Justice Joyce Kennard (photo: Getty Images North America)
Famously liberal California doesn’t have a single Republican statewide officeholder, and Democrats dominate both houses of the Legislature.
So it comes as somewhat of a surprise to the casual observer that six of California’s seven sitting Supreme Court justices were appointed by Republican governors. Last week, one of them, Justice Joyce L. Kennard, an appointee of Republican George Deukmejian, announced she would retire in April, giving Democratic Governor Jerry Brown an opportunity to influence the court.
The last time Brown had a chance to nominate a justice, in 2011, he picked Goodwin Liu to replace Carlos R. Moreno, who had been selected by Democratic Governor Gray Davis in 2001. Liu’s selection to the sole seat held by a Democratic appointee caused distress in conservative circles. The University of California, Berkeley law professor had been successfully filibustered by Republicans in the U.S. Senate when President Barack Obama nominated him for a spot on the U.S. Ninth Circuit Court of Appeals.
Gerald F. Uelmen, a professor at Santa Clara University School of Law, says, “With each new appointment, the dynamic of the entire court changes.” If Court Watch’s assessment of Kennard is correct, that change could be pronounced. They called her “possibly the most individualistic justice on the Supreme Court.” Her alumni profile at University of Southern California Gould School of Law describes her “legacy of dissent and championship of liberal-leaning causes.”
The liberal Liu joined a court generally regarded by liberal folks as right-leaning centrist and by conservatives as beyond-the-pale left. It is not an easy thing to measure. Justices form different coalitions around different issues, and being conservative in California is different than being conservative in Alabama.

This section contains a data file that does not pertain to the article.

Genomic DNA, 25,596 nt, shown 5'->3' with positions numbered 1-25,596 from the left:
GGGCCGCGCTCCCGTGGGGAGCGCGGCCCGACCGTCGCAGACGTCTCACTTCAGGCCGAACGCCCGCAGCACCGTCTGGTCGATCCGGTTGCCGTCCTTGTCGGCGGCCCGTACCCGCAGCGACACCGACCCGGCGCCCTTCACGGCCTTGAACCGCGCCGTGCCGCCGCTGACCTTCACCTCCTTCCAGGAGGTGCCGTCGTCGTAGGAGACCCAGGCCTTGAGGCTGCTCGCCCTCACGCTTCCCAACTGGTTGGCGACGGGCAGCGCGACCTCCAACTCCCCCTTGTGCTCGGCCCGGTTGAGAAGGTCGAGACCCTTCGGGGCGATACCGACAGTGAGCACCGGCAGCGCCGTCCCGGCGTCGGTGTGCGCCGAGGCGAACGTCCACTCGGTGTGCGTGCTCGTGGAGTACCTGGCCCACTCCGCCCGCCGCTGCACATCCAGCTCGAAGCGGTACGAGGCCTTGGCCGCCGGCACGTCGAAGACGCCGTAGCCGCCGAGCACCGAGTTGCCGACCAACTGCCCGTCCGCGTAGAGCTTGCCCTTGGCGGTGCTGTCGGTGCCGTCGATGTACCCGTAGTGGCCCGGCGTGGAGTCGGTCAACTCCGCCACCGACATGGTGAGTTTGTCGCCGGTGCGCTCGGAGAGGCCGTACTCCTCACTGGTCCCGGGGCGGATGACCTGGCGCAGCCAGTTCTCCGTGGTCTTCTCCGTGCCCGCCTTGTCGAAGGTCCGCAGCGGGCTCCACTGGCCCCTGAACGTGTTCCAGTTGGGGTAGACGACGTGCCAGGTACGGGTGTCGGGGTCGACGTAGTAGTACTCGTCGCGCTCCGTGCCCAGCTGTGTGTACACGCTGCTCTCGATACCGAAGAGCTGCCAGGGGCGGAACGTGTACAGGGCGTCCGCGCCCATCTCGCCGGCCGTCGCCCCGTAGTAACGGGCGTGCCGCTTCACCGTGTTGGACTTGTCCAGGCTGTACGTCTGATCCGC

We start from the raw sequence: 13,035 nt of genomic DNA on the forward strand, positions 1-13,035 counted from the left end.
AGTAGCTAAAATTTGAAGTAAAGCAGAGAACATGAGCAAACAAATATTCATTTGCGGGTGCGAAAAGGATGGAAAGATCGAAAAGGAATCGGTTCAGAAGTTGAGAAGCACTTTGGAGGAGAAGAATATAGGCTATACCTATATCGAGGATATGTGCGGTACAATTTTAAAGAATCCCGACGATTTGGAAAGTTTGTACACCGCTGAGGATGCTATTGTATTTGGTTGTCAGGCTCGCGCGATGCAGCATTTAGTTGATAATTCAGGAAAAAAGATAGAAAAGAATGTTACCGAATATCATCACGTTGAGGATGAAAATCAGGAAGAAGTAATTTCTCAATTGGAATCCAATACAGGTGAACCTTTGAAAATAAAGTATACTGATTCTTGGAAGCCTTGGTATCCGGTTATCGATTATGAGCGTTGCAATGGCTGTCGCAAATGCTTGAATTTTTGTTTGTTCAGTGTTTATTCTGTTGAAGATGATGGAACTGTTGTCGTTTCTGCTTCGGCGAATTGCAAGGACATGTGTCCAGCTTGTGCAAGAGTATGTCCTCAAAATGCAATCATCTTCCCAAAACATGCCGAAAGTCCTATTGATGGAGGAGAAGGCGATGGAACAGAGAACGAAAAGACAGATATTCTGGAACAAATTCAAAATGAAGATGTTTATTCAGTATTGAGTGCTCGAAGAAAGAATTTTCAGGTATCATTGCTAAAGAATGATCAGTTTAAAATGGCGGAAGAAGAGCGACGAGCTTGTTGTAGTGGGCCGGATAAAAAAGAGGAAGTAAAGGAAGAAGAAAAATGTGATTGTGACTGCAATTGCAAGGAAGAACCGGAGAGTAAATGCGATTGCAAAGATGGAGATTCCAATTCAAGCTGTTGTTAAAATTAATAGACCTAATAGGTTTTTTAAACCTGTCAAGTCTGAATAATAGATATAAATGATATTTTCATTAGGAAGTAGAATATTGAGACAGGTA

Political science professors Adam Bonica and Michael Woodruff took a different path to ideological enlightenment about the California Supreme Court and other high courts in the country.
They followed the money.
In a white paper (pdf) released in October 2012, “State Supreme Court Ideology and ‘New Style’ Judicial Campaigns,” the authors measured the partisanship of the justices by computing “campaign finance scores” (Cfscores) based on political contributions made by, and to, the justices from 1990 to 2008. If a justice was appointed and there was no campaign, the ideology of the appointing governor or Legislature was factored in. A score of zero ranks as nonideological; above 1.0 is very strong conservative, -1.0 is strong liberal.
The professors’ methodology is spread out across 57 pages in a dense array of formulae and scientific jargon that is not easily accessible, but the list of the country’s Top 10 most conservative high courts probably passes a gut check—South Dakota, North Dakota, Texas, Alabama, Idaho, Mississippi, Ohio, Florida, South Carolina and Utah.
Those top eight states qualify for the rank of “Strongly Conservative.”
California is the 14th most liberal high court on the list, with a score solidly in the middle of “Leans Liberal.” Just three of the justices, Carroll Corrigan (0.55), Marvin Baxter (0.48) and Kennard (0.34) scored conservative. Liu replaced the most liberal justice at the time, Carlos Moreno (-1.52), who was followed by Ming Chin (-0.97), Chief Justice Tani Cantil-Sakauye (-0.62) and Kathryn Werdegar (-0.49).
New Mexico checks in at Number One, followed by Maine, Oregon, New Hampshire, Washington, Montana, Vermont, Rhode Island, Arkansas (yes, Arkansas) and Maryland. The top eight rank “Strongly Liberal.”
When Professor Uelman analyzed the California Supreme Court’s record between July 1, 2011, and June 30, 2012, he made much of its unanimity. Seventy-five of 86 published cases were unanimous decisions. Liu, who had been characterized as a left-wing loony during his nomination for the federal post, has fit in very well with the state court.
“The only fault line remaining seems to be the one that separates Justice Kennard from the rest of the court,” Uelman wrote.